The Long Dark Tea-Time of the Soul by Douglas Adams 307 pages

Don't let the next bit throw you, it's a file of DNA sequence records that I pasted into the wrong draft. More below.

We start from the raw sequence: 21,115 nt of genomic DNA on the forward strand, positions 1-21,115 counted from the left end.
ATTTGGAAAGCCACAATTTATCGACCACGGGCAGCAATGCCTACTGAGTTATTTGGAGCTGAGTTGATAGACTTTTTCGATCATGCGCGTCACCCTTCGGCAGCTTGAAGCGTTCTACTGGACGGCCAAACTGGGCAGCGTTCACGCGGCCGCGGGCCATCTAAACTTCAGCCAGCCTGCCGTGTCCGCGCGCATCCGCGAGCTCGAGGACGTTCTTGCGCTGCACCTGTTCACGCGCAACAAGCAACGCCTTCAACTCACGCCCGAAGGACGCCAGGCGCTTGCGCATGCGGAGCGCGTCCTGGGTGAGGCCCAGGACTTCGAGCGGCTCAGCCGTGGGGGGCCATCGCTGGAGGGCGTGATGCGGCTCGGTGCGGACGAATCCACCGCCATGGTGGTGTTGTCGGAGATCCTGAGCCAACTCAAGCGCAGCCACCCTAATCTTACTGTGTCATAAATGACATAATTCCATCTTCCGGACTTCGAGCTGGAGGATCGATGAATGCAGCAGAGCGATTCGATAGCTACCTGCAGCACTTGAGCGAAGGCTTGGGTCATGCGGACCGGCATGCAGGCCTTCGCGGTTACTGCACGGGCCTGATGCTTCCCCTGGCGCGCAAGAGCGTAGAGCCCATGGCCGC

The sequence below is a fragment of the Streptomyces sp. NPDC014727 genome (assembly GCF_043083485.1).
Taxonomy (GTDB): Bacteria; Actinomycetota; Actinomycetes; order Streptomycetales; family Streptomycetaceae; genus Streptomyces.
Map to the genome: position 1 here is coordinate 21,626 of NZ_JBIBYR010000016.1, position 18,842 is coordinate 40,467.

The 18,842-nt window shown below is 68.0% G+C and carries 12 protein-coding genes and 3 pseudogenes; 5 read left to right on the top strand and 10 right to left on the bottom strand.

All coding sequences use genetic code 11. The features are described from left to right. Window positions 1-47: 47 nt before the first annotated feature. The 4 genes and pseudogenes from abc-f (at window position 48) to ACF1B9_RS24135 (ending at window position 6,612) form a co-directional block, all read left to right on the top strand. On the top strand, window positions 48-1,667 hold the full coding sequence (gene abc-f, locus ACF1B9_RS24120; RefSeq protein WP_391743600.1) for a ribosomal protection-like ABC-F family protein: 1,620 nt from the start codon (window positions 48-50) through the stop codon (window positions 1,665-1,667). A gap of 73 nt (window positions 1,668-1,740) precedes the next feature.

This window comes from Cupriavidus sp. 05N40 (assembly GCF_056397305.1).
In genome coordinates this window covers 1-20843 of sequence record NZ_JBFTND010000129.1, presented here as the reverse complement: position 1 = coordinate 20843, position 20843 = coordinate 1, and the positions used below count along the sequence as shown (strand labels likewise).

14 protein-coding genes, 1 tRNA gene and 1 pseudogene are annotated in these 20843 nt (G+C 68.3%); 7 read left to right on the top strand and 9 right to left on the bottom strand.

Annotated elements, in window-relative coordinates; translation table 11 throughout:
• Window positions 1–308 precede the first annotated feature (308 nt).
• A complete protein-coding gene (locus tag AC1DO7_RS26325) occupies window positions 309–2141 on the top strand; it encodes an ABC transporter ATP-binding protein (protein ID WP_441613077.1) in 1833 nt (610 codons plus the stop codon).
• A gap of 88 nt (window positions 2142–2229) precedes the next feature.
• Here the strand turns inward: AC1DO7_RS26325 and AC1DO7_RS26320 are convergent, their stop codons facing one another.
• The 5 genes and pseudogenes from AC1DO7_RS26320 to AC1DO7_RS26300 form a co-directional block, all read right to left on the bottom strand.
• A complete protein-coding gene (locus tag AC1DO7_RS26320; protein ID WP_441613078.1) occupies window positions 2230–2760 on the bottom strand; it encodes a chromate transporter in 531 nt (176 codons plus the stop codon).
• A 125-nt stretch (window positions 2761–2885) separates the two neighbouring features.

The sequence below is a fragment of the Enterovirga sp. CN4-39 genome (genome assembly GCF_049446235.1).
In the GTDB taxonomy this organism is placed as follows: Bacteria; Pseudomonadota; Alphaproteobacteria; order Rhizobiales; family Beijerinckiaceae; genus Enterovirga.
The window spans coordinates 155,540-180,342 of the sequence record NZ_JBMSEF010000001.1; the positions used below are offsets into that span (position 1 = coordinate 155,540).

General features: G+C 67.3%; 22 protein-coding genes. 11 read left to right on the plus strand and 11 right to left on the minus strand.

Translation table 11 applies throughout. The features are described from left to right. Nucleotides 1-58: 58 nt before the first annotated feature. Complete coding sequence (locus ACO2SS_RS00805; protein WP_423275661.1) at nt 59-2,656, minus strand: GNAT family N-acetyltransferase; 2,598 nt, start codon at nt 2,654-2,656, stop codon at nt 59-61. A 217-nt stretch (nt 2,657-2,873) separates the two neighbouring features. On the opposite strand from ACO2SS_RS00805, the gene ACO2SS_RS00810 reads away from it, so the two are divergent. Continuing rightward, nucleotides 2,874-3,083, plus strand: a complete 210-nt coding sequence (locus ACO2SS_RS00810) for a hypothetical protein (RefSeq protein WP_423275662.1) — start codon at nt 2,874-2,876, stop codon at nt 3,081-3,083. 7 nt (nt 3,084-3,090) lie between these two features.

It had been years since I read this book, but I remembered it so fondly, I had to have a go at it again. It did not disappoint. Adams has a way of writing that feels like you're just sitting listening to someone tell a funny story. Dirk Gently and his holistic detective agency were on the case when one of his clients ends up beheaded. The plot got thick as jam when Thor, god of thunder, etc., got involved...not with the beheading, but with a massive explosion at Heathrow, which resulted in a ticket girl (Dirk's ex-secretary) being turned into a soda machine. Is this book silly? Oh, my, yes. Is it a rollicking good time? A million time, yes!!! If you like a funny, irreverent mystery, and especially if you enjoy British authors, you must read this book. I give you this colorful sentence to prove a point: The daylight shouldered its way in like a squad of policemen and did a lot of what's-all-thising around the room, which, like the bedroom, would have presented anyone of an aesthetic disposition with difficulties.